Hereditary conditions

Many product managers who work with or within Agile teams have told me how they've felt left in the dust during the early phases of the Agile implementation. "We've sighted our target persona!"the development team exclaims. "Champagne for everyone!"

Unfortunately, they forget to invite to these festivities the very person who will, beyond this sighting, provide ongoing intelligence about that role--and the use cases, and whether that's the right role for the product, and what the competition is doing to serve that person, and whether there's a market for all this technology in the first place. A good product manager also has mad skillz in collecting and analyzing this information, something that even the most wunderbar of Wunderkinder doesn't necessarily have right out of the womb.

Shane Hastie at InfoIQ describes the same problem facing business analysts, the cousins of product managers in IT organizations.

There is a gap in much of the literature about Agile software development practices, and on many Agile teams. This gap is the role of Analysis in Agile projects - who does it, what is the use and value, and how does it change? The implied (and I have heard stated at least once) attitude is "we don't need no stinkin' analysts" - needless to say I feel this is WRONG!

Hastie's advice for the business analyst echoes suggestions I've heard for product managers. The analyst is a pro at business requirements. You can get economies of scale in tasks like user story development if you have one person do it full-time, instead of lots of people trying to squeeze in the necessary time. Business analysts are often good parents, model citizens, and loving pet owners, too, so why not extend the hand of eternal chumship to them? And so on.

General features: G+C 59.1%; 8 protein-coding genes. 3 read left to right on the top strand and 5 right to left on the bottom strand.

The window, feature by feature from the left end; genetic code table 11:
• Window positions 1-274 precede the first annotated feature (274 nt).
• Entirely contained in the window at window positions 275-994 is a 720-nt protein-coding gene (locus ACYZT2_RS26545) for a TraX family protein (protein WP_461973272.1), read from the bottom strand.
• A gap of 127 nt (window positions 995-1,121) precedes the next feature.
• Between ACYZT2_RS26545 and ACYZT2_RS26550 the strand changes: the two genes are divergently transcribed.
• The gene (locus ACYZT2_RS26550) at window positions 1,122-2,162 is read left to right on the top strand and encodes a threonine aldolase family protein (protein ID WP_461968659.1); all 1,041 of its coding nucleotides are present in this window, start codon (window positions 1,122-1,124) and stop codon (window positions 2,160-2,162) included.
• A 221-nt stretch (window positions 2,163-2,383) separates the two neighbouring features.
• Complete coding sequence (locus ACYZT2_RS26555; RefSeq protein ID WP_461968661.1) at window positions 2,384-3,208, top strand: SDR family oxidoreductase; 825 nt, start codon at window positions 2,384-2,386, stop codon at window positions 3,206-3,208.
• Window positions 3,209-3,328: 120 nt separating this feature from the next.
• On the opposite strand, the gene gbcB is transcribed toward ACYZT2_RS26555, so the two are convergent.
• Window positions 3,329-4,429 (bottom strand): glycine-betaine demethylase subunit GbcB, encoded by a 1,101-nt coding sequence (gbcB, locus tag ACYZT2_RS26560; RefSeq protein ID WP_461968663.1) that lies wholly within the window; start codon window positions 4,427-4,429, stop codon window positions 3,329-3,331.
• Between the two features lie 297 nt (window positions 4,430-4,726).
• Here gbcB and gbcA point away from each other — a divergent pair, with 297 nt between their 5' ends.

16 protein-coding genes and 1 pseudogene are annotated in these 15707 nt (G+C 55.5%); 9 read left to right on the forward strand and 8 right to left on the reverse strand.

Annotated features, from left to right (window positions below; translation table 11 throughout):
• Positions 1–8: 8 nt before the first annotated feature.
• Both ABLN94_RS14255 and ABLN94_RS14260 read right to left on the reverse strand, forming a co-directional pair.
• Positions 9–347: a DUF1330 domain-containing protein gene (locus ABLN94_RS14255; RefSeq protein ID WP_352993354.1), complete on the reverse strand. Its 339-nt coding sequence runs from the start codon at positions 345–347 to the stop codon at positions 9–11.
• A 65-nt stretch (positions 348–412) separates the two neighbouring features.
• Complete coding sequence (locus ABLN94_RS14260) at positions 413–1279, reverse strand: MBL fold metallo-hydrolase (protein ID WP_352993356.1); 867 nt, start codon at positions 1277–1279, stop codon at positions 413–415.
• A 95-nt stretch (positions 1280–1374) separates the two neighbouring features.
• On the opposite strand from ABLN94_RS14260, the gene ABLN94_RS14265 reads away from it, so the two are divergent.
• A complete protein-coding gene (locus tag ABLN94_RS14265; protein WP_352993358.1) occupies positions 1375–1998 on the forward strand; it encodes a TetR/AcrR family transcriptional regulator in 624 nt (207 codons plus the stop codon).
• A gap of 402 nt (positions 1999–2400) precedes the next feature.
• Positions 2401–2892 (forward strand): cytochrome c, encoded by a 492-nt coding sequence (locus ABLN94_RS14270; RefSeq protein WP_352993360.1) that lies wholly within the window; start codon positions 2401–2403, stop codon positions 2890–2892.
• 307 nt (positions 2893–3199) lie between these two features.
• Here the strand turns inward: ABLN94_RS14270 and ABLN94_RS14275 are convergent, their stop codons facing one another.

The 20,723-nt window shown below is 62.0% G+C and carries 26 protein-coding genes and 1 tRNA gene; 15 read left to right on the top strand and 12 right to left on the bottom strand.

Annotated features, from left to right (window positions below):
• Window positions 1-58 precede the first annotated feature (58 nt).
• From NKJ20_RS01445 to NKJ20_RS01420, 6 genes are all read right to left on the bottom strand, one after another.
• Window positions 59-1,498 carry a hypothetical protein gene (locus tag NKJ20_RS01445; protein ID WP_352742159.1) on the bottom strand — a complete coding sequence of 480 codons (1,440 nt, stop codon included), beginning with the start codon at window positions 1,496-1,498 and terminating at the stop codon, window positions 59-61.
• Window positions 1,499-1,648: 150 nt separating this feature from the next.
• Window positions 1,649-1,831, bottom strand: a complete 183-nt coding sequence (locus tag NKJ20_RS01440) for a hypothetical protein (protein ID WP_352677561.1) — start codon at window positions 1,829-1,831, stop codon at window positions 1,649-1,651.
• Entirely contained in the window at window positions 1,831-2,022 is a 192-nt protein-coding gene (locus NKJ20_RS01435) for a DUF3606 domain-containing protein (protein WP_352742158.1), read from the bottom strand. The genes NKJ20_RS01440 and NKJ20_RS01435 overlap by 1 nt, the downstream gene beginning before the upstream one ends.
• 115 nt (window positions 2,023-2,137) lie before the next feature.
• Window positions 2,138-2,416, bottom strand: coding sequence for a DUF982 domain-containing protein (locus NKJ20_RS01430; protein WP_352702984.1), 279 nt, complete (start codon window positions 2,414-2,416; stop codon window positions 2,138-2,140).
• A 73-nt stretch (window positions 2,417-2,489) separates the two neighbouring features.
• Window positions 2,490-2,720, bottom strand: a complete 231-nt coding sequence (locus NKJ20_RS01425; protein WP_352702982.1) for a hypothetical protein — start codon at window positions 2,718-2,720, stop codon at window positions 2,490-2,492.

As well-intentioned as this argument may be, perhaps it's the wrong approach to make. Perhaps the burden of proof should fall on the shoulders who think that they can do the business analyst's job and their own without committing grievous errors.

I'm a pretty smart person. Over the years, I've read a fair number of mystery novels, and enjoyed a sizeable number of detective shows (Columbo, the many-headed Law and Order hydra, the excellent BBC Sherlock Holmes series with Jeremy Brett, etc.). However, I don't feel obliged to take over the task of investigating crimes from my local police department--especially given the risks.

We see police detection as a profession--just as we might see business analyst, or product manager, in the same way. We just don't see the harm in doing a bad job of requirements collection and analysis. Perhaps in an economic downturn, the higher cost, for technology vendors, of making bad product decisions might change that perception.


re: Hereditary conditions

Tom,Good perspective on the role of and value of business analysts and product managers.Their focus has to start with understanding BUSINESS needs (whether internal IT or external market) and communicating that clearly within the development organization.Saeed

re: Hereditary conditions

My Agile knowledge is only book/presentation level, never having the opportunity to be fully versed in the methodology. I did have one group doing "Agile light" but won't let that cloud my opinions.Agile appears to be a development methodology even though it is promoted as a business approach. When pressed most SCRUM Masters admit that there is value in the product manager/business analyst role, but that value shouldn't slow down their dev cycles.The PM/Business Analyst has to do all of that work upfront in order to properly drive use cases and build the backlog. It almost appears like it has to be tag-teamed; one person embedded with the dev team and another looking at the overall business impacts; focusing on future releases/backlog.